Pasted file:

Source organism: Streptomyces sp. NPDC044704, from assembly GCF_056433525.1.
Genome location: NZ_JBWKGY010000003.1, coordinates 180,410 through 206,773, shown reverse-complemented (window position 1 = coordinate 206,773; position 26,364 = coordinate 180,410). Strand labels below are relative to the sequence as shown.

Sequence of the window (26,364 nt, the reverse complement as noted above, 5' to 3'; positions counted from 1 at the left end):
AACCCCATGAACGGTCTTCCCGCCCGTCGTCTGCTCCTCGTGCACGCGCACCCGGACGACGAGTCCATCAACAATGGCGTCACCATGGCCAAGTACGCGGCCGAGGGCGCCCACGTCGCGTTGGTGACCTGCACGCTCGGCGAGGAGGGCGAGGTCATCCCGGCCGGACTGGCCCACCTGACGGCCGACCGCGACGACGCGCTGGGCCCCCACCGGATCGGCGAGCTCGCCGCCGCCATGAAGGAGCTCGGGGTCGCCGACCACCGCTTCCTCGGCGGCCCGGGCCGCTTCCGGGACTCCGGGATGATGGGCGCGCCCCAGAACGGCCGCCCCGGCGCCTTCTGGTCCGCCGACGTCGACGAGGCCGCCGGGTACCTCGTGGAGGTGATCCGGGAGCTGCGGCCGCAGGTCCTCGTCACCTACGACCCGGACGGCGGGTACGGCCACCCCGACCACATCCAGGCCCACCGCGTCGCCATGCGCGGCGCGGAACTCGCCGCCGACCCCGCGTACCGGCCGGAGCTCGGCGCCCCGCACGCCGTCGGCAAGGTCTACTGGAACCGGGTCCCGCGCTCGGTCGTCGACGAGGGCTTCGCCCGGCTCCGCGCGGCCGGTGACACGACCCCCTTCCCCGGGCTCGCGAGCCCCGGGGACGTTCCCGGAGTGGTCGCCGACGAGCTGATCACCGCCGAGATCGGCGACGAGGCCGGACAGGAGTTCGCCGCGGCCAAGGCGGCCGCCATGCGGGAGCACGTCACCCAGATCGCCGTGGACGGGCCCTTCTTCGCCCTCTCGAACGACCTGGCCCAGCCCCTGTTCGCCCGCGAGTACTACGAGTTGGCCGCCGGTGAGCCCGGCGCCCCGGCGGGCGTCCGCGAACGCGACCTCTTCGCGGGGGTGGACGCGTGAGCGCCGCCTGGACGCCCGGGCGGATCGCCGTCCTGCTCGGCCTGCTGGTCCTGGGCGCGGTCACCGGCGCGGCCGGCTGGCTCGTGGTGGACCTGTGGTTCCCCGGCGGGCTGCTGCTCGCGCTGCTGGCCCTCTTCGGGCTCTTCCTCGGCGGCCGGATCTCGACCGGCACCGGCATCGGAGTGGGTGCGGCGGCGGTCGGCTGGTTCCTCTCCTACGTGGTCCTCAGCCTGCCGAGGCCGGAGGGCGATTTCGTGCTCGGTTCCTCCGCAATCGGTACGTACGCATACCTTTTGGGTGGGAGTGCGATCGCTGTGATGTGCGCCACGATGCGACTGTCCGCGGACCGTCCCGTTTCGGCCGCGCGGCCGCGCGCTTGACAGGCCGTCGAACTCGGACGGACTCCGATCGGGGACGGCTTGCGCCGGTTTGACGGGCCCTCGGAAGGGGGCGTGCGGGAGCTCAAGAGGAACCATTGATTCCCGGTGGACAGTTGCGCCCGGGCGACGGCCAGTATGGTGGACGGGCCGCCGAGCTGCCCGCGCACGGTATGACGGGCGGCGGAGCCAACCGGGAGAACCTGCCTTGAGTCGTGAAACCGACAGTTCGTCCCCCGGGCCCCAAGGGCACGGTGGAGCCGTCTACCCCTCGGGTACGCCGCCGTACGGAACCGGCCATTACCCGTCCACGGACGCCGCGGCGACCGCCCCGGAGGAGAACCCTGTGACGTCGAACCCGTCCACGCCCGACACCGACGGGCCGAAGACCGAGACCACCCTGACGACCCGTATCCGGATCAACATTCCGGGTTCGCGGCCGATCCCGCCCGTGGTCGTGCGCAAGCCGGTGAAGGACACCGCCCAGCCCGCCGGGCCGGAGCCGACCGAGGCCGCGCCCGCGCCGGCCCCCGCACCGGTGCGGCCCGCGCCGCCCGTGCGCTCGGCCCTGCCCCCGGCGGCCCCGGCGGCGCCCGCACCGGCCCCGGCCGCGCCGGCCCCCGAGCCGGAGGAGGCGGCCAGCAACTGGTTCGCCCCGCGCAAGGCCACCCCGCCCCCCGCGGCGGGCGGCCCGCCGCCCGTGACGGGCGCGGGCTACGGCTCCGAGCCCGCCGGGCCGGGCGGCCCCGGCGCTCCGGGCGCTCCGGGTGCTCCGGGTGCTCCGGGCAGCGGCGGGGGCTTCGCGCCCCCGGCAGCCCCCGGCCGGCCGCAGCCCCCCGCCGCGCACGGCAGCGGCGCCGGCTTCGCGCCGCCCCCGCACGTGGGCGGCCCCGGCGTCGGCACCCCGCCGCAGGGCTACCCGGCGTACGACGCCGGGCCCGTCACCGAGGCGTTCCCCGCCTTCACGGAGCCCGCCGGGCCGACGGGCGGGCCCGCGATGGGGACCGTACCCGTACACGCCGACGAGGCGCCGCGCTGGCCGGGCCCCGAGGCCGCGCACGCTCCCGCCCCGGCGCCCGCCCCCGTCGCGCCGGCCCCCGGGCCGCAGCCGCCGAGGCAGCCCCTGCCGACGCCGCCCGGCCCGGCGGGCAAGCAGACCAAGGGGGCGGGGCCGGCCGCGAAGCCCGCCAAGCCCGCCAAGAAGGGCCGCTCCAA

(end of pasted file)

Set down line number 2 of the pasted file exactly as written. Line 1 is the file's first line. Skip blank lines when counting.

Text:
Genome location: NZ_JBWKGY010000003.1, coordinates 180,410 through 206,773, shown reverse-complemented (window position 1 = coordinate 206,773; position 26,364 = coordinate 180,410). Strand labels below are relative to the sequence as shown.